The Select Investigative Panel on Infant Lives, a subcommittee of the House Energy and Commerce Committee, is forging ahead in the crucial investigation of fetal organ harvesting and trafficking in the United States. The Panel was established, “to gather information and get the facts about medical practices of abortion service providers and the business practices of the procurement organizations who sell baby body parts.” However, their goal of information accrual has been thwarted repeatedly by a lack of cooperation from parties involved in harvesting aborted babies’ bodies.
Harrowing revelations about the inhuman practice of harvesting fetal body parts were a bombshell to many Americans. Citizen journalists from the Center for Medical Progress (CMP) went undercover in America’s abortion cartel to expose the heinous abuse of women and preborn children in the abortion industry’s frenetic quest to perpetually widen profit margins.
CMP investigators found that the sale of aborted children is ubiquitous within the industry. The organization’s exposés shed light on the cunning method that allows abortion mills to profit off of the children they kill over and above their fees for the actual abortion: they partner with scientific researchers who are in search of fetal body parts (or entire fetal cadavers) for their projects.
Serving as the middleman in most of these exchanges are tissue procurement organizations (TPOs), which facilitate the exchange between the researchers and abortionists by negotiating fees and the transport of the body parts, and sometimes even going into the abortion mills to harvest the body parts themselves. Throughout the course of their undercover work, investigators at the Center for Medical Progress posed as a TPO to gain invaluable insight into the inhuman world of fetal tissue harvesting and trafficking.
Now, multiple TPOs have been subpoenaed by the chairwoman of the Select Investigative Panel on Infant Lives, Marsha Blackburn, to appear in court with documents that were requested in a series of more than forty letters. According to a press release from Representative Blackburn’s office:
The subpoenas were issued to StemExpress and related persons; individuals with relationships to the University of New Mexico; BioMed IRB – an online Institutional Review Board service that purports to provide IRB clearance for research on human subjects and for the transfer of fetal tissue; and Ganogen – a company that is involved in the use of aborted fetuses for research involving transplantation of human organs into animals.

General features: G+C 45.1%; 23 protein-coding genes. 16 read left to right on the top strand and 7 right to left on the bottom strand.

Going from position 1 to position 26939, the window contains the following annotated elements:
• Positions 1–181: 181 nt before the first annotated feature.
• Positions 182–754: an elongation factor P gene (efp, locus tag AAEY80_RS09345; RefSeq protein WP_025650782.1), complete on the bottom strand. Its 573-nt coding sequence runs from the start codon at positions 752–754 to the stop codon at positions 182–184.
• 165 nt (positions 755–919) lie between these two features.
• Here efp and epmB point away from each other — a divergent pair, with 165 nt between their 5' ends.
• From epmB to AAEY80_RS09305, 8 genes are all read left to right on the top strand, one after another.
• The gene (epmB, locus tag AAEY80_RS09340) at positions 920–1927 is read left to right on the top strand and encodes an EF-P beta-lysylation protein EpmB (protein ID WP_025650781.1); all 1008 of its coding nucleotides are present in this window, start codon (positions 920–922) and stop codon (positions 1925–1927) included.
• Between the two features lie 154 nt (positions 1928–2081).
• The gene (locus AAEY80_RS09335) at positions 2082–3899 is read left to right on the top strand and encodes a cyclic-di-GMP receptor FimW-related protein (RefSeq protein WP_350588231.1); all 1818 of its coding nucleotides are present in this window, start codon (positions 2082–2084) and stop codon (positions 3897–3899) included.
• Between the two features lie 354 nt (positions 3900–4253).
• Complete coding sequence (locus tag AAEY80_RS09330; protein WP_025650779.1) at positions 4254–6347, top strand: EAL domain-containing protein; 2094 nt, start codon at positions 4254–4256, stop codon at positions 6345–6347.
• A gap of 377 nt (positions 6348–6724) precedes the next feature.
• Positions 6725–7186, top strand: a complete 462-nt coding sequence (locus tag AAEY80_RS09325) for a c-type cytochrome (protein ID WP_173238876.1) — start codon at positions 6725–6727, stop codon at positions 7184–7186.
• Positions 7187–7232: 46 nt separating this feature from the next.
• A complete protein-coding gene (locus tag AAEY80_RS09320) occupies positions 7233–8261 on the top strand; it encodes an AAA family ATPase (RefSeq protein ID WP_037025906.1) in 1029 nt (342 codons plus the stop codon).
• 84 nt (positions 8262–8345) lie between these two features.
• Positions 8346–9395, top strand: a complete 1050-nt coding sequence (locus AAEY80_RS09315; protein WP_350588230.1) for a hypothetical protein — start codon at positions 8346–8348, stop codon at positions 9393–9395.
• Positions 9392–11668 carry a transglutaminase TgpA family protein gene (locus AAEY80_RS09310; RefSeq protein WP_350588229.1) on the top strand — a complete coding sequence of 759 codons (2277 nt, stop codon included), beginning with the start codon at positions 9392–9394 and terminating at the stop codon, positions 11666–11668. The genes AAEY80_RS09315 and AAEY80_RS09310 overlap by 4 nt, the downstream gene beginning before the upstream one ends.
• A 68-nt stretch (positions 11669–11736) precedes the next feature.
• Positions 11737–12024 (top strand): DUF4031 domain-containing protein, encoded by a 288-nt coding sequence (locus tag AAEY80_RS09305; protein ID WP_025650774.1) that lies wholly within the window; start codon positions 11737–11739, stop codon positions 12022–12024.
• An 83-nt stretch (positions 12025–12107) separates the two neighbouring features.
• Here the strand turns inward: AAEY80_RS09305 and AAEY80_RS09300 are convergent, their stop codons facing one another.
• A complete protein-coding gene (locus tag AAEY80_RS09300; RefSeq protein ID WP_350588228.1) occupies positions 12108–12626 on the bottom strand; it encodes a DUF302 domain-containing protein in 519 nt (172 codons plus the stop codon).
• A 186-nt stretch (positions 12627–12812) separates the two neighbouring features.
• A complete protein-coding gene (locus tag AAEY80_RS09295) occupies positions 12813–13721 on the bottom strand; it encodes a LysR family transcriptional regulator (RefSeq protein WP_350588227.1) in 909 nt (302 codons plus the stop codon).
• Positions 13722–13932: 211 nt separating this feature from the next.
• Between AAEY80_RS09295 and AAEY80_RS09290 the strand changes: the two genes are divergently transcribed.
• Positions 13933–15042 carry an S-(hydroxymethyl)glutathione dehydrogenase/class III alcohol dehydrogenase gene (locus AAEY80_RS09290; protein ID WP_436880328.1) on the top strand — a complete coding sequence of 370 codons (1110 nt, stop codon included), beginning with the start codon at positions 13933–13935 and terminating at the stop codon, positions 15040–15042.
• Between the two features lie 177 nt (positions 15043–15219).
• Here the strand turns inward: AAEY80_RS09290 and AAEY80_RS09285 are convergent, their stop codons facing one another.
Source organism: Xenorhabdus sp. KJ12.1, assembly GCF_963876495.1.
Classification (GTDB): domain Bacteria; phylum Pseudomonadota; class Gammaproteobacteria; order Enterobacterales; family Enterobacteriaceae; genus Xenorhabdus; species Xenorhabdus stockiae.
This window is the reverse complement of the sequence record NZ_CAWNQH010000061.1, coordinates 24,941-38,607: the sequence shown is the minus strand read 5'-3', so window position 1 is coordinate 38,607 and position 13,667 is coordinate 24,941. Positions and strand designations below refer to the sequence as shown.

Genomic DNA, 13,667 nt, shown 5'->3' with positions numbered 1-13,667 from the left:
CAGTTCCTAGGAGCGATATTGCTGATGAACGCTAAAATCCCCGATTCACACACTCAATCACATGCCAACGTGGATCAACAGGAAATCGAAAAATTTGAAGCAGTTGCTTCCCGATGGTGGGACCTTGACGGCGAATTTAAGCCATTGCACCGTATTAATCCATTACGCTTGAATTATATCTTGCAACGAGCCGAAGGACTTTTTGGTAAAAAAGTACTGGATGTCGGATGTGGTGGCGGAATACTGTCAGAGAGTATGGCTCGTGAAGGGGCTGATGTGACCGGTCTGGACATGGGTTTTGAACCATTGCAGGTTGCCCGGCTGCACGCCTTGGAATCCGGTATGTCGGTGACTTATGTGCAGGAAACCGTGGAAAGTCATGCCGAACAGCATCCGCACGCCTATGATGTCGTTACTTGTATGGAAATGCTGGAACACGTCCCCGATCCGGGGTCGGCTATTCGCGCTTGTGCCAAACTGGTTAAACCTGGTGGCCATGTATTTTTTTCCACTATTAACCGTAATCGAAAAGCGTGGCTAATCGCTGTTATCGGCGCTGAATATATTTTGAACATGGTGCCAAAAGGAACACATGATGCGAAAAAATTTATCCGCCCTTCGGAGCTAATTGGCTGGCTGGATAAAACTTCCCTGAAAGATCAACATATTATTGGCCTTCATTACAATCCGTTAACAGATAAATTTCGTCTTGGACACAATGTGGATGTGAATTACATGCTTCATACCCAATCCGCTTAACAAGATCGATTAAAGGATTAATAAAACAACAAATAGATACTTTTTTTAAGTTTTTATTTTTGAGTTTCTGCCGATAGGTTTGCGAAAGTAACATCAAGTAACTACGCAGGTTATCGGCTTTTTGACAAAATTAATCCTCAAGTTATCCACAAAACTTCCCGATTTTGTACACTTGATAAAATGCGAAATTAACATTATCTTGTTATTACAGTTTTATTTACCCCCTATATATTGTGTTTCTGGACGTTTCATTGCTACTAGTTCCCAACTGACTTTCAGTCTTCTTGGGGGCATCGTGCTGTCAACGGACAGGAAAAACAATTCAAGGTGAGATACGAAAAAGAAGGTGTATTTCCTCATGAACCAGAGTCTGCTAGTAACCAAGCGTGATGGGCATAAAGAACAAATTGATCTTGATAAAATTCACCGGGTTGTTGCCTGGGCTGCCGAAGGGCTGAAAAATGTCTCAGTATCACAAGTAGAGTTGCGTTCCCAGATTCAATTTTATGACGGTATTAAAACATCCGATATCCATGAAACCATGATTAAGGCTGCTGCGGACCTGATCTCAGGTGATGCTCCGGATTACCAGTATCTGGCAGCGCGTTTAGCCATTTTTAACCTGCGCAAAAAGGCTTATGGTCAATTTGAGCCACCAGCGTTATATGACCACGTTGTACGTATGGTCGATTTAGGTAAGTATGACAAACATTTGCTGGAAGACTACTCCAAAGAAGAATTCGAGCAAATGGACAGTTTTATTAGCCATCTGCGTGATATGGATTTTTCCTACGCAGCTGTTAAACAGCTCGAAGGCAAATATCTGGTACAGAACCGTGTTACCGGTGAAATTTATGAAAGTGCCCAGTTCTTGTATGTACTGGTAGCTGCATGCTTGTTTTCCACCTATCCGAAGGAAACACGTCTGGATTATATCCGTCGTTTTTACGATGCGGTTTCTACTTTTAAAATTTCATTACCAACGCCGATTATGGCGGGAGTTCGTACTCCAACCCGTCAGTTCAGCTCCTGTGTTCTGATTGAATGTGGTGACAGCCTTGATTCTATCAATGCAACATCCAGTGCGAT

The Panel asked for TPOs and other tissue traffickers to furnish documents voluntarily, but was met with unresponsiveness or a series of documents redacted beyond intelligibility. The press release continues:
The Select Investigative Panel is working in a thoughtful and thorough manner to find the facts about what exactly is going on at these abortion businesses and procurement organizations,” Chairman Blackburn said. “Unfortunately, some of these organizations have so redacted documents — even after being subpoenaed — that it is impossible for us to get the complete picture of what is actually going on. Others have refused to produce documents required under previous subpoenas, and have threatened to withhold additional subpoenaed information.
“There should be no resistance to letting all the facts come out — but some abortion supporters seem to be clearly rattled with basic facts coming to light. Therefore, in the interest of completing our investigation pursuant to H. Res. 461, we will continue to issue subpoenas when necessary to ensure information can be gathered in a timely fashion.”
Among those subpoenaed is the notorious TPO StemExpress, whose disturbing business practices came under scrutiny after a whistleblower from the company revealed harrowing details of her daily work to members of the Center for Medical Progress.